The Washington Post Sunday
The most sycophantic, illuminating and memorable books of 2018.
For me, 2018 was a year of reading lots and lots about politics — campaign politics, tribal politics, identity politics, border politics, as well as plenty of books on the politics of the Trump presidency, by supporters and detractors. Here are the books
The most sensitive book I read in 2018
UNBOUND: Transgender Men and the Remaking of Identity (Pantheon) by Arlene Stein.
Arlene Stein, a sociologist, immerses herself in the experiences of transgender men in America, focusing on their surgical procedures, family relationships and individual identities — and on the importance and elusiveness of language in shaping and reflecting identities. “Trans man, yes, that’s typically the box I fit into,” Ben, a 29-year-old whom Stein follows through his chest-masculinization surgery, tells her. “But does that really describe who I am? No. I think that it’s more complicated than that. I’m sure more words will come out in time.” This work moves beyond the popular fixation on bathroom politics to explore individual lives.
The best death-of-truth book I read in 2018
GASLIGHTING AMERICA: Why We Love It When Trump Lies to Us (Broadside) by Amanda Carpenter.
Death-of-truth books were nearly as plentiful as death-of-democracy titles, and Amanda Carpenter’s stands out for her personal insights (she worked for Sen. Ted Cruz’s 2016 campaign and sparred with Trump supporters on cable TV) and her breakdown of the steps Trump & Co. take to manipulate the truth: Stake a claim on a fringe issue; circulate it without necessarily owning it; create suspense by promising further evidence; discredit opponents by attacking motives or character; then simply declare victory. Carpenter, a CNN commentator, urges readers not to let Trump dominate their lives. “Let go of the outrage already . . . be vigilant but don’t flip out.” GOOD AND MAD: The Revolutionary Power of Women’s Anger (Simon & Schuster) by Rebecca Traister and RAGE BECOMES HER: The Power or Women’s Anger (Atria Books) by Soraya Chemaly.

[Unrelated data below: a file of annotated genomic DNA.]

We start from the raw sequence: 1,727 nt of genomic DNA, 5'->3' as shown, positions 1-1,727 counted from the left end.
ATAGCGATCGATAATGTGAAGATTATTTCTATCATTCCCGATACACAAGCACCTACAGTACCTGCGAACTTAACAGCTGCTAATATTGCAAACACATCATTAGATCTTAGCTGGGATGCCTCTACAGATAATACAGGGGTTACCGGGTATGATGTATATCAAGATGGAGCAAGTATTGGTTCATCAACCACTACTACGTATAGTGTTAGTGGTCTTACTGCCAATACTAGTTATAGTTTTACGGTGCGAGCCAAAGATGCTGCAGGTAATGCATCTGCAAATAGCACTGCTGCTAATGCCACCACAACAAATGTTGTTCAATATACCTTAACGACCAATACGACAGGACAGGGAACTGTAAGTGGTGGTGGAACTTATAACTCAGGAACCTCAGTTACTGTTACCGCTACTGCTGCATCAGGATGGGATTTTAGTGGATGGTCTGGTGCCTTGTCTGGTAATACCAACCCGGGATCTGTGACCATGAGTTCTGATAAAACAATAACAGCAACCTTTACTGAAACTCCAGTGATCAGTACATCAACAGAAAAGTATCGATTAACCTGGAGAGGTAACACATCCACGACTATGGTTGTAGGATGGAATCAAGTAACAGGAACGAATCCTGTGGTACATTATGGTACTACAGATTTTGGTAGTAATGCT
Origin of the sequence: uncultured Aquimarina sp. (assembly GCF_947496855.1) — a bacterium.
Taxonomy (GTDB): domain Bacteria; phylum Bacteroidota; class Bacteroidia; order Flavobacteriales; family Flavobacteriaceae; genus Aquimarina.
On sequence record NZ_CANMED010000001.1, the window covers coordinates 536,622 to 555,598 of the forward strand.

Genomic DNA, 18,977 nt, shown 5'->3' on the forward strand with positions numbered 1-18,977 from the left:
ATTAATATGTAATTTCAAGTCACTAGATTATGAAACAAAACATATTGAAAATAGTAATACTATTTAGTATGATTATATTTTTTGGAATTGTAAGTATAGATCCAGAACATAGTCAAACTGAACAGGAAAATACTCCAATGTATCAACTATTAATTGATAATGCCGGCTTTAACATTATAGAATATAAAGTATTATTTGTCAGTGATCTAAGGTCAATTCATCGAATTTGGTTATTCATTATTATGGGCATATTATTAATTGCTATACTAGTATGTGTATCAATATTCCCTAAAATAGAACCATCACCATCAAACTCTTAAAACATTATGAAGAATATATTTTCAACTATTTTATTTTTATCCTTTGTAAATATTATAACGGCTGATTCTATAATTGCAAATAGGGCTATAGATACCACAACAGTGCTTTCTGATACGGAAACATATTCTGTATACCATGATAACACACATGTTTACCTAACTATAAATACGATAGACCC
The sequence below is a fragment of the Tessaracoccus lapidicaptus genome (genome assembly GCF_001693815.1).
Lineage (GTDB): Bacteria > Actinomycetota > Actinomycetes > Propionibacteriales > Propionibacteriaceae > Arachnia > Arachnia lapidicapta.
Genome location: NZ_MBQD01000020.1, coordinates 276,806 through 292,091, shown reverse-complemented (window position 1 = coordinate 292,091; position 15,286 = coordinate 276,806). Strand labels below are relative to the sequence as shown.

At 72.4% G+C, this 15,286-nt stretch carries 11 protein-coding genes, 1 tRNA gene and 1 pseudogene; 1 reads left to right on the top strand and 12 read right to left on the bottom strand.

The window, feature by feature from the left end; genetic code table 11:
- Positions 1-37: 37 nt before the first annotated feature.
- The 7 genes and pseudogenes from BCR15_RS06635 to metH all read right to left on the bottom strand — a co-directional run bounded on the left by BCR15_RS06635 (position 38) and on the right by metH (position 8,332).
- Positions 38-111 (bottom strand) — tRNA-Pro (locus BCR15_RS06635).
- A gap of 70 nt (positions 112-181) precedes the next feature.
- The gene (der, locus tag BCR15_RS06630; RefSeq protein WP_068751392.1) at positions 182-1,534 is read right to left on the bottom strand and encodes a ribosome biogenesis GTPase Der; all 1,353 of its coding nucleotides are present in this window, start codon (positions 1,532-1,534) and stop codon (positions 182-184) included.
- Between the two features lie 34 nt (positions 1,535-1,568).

These are two urgent and enlightening books that I hope are read together, and not only by women. They complement each other perfectly: Traister’s is a political history of female anger, while Chemaly examines its psychology and culture. They stress that righteous anger, lionized when emanating from men, is often dismissed and pathologized when coming from women. Yet from suffrage to #MeToo, anger has proved vital and instrumental — in demanding accountability and asserting worth. As Chemaly puts it, “Anger isn’t what gets in our way — it is our way.” (They were also especially timely books, coming out just before the explosive second round of the Brett Kavanaugh Supreme Court hearings.)
The most self-aggrandizing book I read in 2018
A HIGHER LOYALTY: Truth, Lies, and Leadership (Flatiron Books) by James Comey.
Former FBI director James Comey published the Big Washington Book of the Moment in the spring, detailing his personal dealings with President Trump and, of course, his high-profile firing. But he also spends plenty of ink on his principles of “ethical leadership,” offering such choice examples as never cutting in line at the FBI cafeteria and solemnly admitting to a friend that Comey’s gift of a tie was actually a regift. The self-examination diminishes as the stakes rise, however, particularly surrounding Comey’s controversial decisions during the 2016 election. “I can be stubborn, prideful, overconfident, and driven by ego,” he writes. “I’ve struggled with those my whole life.” The struggles continue in this book.
The angriest book I read in 2018
THE SOULS OF YELLOW FOLK (Norton) by Wesley Yang.
This essay collection tackles identity politics with a fierce and refreshing ambivalence. Wesley Yang describes the “peculiar burden of nonrecognition, of invisibility” carried by Asian men in America, and he rejects the stereotypes and internalized conventions of the community. “F--- filial piety. F--- gradegrubbing,” he writes, among many other items he wishes to obliterate. And even as he lashes out at identity politics as a “beguiling compound of insight, partial truths, circular reasoning, and dogmatism,” he recognizes its power in rejecting “life’s quotidian brutalities” — ones to which he had perhaps grown accustomed. These essays, spanning a decade of the author’s work, feel not stale but prescient. IDENTITY CRISIS: The 2016 Presidential Campaign and the Battle for the Meaning of America (Princeton) by John Sides, Michael Tesler and Lynn Vavreck.